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Transcript of Prague
Prague 2- Vinohrady
Prague 3- Zizkov
Prague 4- Braník, Podolí
Prague 5- Smíchov
Prague 6- Dejvice
Prague 7- Holeovice
Prague 8 & 9- Karlín
Prague 10- Vrovice National Theatre Wenceslas Square Urban Ecology CBD Historical Timeline of Prague -The Prague Castle is founded around 880 by prince Boivoj of the Premyslid dynasty.
- Prague is established.
- Some members of the Premyslid dynasty embrace Christianity brought to the Czech lands by Cyril and Methodius, the "apostles of the Slavs". 9th Century 11th Century - Foundations are laid to St. Vitus Rotunda and the Vyehrad Castle.
- The Prague bishopric is founded in 973. - Vratislav II becomes the first Czech king in 1085 but remains subordinate to the Holy Roman Empire and the German king. 10th Century - The first stone bridge over the Vltava, Judith Bridge, is built in 1172. 12th Century - The Old Town (Staré msto) is founded in 1231.
- The Lesser Town (Malá Strana) is founded in 1257. 13th Century - John of Luxembourg rules the country (1310-1346).
- The Prague Castle Area (Hradany) is founded around 1320.
- The Old Town Hall is founded in 1338.
- Judith Bridge collapses in a flood in 1342.
- Charles IV rules the country (1346-1378) and will be remembered as the most beloved Czech king.
- Prague becomes one of the most prosperous cities in Europe and the cultural capital of Central
- The Prague bishopric is upgraded to an archbishopric.
- Construction of St. Vitus cathedral begins.
- The New Town (Nové msto) is founded in 1348.
- Charles University is established in 1348 and becomes the first university in Central Europe.
- Charles IV elected Holy Roman Emperor in 1355; Prague becomes the capital of the Holy Roman
- Construction of Charles Bridge begins in 1357. 14th Century - The Hussite wars are sweeping the country from 1419 to 1437 as a result of the religious conflicts between the Hussites and the Roman Catholic Church. Many historical artifacts are destroyed and the Prague Castle deteriorates. 15th Century 17th Century -The reign of the Habsburg dynasty begins in 1526 and the seat of power moves to Vienna.
- Prague Castle is reconstructed in the Renaissance style and a number of recreational sites are added (the Royal Garden, the Belvedere, the Ballgame Hall, etc.)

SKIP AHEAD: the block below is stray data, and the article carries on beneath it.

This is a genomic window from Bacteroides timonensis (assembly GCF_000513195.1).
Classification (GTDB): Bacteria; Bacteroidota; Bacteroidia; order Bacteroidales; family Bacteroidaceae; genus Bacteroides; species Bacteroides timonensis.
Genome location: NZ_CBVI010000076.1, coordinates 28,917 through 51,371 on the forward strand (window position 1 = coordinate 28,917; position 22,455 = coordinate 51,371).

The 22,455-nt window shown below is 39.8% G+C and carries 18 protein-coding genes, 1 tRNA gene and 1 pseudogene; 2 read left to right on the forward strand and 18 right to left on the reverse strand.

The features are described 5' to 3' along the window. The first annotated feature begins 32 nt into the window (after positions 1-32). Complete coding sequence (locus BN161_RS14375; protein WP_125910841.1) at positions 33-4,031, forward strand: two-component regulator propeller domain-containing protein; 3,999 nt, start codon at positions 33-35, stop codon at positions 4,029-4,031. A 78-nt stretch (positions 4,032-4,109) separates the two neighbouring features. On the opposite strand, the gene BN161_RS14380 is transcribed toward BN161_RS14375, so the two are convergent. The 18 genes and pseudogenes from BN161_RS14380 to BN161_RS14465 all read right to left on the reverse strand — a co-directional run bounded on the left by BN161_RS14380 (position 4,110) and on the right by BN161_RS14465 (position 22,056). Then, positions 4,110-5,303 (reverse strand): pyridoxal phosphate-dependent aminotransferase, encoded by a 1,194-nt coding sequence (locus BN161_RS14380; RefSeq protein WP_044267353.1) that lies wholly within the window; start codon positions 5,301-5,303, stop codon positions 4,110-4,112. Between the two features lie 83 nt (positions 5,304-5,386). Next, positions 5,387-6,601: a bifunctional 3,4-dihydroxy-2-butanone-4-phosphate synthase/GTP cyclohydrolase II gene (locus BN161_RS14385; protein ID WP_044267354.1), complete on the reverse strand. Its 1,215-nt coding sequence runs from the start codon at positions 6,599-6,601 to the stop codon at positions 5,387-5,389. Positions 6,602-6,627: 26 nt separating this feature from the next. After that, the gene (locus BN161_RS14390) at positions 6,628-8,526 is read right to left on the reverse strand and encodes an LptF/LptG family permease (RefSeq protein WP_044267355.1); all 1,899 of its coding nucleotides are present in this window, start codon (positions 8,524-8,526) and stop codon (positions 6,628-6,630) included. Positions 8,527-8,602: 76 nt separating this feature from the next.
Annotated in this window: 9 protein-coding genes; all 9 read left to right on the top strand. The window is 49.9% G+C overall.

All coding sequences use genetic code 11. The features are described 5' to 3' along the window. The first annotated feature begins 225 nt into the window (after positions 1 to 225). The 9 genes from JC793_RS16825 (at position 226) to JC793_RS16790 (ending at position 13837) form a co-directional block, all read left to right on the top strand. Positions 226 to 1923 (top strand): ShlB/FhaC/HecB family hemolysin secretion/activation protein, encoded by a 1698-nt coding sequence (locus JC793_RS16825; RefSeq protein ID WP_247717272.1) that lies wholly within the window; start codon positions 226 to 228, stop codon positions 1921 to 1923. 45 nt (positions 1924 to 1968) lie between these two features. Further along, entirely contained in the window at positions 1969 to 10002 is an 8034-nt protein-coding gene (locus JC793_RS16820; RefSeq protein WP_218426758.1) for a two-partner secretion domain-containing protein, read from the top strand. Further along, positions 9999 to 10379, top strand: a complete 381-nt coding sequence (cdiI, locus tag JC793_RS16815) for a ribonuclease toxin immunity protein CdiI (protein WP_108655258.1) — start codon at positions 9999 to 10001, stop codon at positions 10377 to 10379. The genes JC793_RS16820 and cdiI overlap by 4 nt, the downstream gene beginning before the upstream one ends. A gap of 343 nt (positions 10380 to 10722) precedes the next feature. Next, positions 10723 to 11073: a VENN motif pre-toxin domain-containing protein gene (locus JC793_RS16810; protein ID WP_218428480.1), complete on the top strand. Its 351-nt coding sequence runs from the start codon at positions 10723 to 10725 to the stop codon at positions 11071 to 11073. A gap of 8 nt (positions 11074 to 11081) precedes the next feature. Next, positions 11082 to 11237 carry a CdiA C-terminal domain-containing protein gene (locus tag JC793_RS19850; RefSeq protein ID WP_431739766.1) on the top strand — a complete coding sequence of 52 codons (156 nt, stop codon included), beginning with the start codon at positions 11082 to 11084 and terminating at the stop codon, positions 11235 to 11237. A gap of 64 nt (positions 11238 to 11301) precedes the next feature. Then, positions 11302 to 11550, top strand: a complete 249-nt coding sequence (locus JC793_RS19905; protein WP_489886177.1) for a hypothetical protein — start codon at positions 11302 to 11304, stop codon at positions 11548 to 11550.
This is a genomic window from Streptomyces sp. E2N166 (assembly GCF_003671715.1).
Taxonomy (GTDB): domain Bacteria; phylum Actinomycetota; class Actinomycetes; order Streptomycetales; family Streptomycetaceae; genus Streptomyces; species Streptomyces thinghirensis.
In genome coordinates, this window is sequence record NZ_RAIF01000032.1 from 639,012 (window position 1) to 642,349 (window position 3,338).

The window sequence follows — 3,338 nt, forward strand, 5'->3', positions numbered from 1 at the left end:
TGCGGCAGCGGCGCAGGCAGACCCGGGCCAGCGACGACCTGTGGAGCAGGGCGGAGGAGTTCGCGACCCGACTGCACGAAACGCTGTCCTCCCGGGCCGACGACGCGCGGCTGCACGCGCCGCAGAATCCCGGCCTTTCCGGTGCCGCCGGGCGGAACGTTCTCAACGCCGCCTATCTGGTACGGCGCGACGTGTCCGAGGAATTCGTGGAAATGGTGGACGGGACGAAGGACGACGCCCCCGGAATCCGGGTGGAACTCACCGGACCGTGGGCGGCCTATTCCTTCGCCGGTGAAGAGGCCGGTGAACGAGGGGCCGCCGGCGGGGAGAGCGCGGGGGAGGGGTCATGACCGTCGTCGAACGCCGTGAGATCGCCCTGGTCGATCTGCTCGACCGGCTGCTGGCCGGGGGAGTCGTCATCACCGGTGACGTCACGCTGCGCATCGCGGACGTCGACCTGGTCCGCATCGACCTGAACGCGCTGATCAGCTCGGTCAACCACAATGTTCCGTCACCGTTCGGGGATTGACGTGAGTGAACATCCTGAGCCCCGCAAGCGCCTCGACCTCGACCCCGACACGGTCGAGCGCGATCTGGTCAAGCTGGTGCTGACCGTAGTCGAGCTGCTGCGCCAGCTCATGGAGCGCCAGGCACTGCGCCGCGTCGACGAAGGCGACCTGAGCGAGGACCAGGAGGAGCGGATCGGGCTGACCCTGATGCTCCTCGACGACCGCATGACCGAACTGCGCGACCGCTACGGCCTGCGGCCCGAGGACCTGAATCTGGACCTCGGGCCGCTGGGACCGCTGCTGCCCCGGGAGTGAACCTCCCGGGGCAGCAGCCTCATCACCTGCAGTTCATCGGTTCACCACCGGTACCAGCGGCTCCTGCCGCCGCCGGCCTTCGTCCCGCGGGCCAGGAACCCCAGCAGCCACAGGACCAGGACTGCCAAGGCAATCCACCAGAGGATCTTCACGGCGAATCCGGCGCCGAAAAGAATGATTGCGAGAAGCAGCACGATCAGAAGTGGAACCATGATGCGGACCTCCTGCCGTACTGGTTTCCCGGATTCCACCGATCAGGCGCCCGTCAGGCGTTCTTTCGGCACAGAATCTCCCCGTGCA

- Rudolf II, Holy Roman Emperor, is crowned the Czech king in 1575 and moves his court back to Prague in 1583. Prague becomes the center of science and alchemy and earns the nickname "Magic Prague". Many famous scientists are attracted to Prague, such as astronomers Tycho de Brahe and Johannes Kepler. - The Protestant uprising begins in 1618.
- Protestants are severely defeated in the Battle of the White Mountain (bitva na Bílé hoe) in 1620.
- The Dark Age of the Czech history (doba temna) begins.
- Prague loses importance and the Prague Castle deteriorates. 16th Century - The four independent urban areas of Prague (Old Town, Malá Strana, Hradany, New Town) are united by Joseph II in 1784.
- A Czech nationalist movement called the National Revival (národní obrození) begins in 1784.
- The Czech language, culture and national identity are being brought back to life.
- Joseph II issues the Edict of Tolerance in 1781, granting political and religious rights to religious minorities. 18th Century - The Industrial Revolution begins.
- A railway between Vienna and Prague opens in 1845.
- The growing industry results in an increase of Prague's Czech population as people move to the cityfrom the countryside.
- Josefov is added to Prague's historical center in 1850.
- The National Revival continues. Czech institutions are established to celebrate the Czech history and culture: the National Theater opens in 1868, the National Museum opens in 1890. 19th Century - The Austro-Hungarian empire falls in 1918 and Prague becomes the capital of independent